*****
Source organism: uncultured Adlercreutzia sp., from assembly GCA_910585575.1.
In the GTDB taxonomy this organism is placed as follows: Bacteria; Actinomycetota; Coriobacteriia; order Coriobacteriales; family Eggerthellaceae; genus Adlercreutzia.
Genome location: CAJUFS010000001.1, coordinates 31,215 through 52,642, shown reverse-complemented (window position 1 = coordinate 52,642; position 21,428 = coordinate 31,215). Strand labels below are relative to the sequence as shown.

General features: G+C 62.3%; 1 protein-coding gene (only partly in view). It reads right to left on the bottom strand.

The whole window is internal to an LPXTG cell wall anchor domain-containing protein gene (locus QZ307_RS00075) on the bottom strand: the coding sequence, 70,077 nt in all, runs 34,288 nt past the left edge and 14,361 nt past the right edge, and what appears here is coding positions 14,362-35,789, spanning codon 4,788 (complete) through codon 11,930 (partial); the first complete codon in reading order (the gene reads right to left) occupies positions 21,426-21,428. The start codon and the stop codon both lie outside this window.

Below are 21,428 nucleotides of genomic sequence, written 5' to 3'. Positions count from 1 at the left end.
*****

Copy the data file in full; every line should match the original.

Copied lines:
Source organism: uncultured Adlercreutzia sp., from assembly GCA_910585575.1.
In the GTDB taxonomy this organism is placed as follows: Bacteria; Actinomycetota; Coriobacteriia; order Coriobacteriales; family Eggerthellaceae; genus Adlercreutzia.
Genome location: CAJUFS010000001.1, coordinates 31,215 through 52,642, shown reverse-complemented (window position 1 = coordinate 52,642; position 21,428 = coordinate 31,215). Strand labels below are relative to the sequence as shown.

General features: G+C 62.3%; 1 protein-coding gene (only partly in view). It reads right to left on the bottom strand.

The whole window is internal to an LPXTG cell wall anchor domain-containing protein gene (locus QZ307_RS00075) on the bottom strand: the coding sequence, 70,077 nt in all, runs 34,288 nt past the left edge and 14,361 nt past the right edge, and what appears here is coding positions 14,362-35,789, spanning codon 4,788 (complete) through codon 11,930 (partial); the first complete codon in reading order (the gene reads right to left) occupies positions 21,426-21,428. The start codon and the stop codon both lie outside this window.

Below are 21,428 nucleotides of genomic sequence, written 5' to 3'. Positions count from 1 at the left end.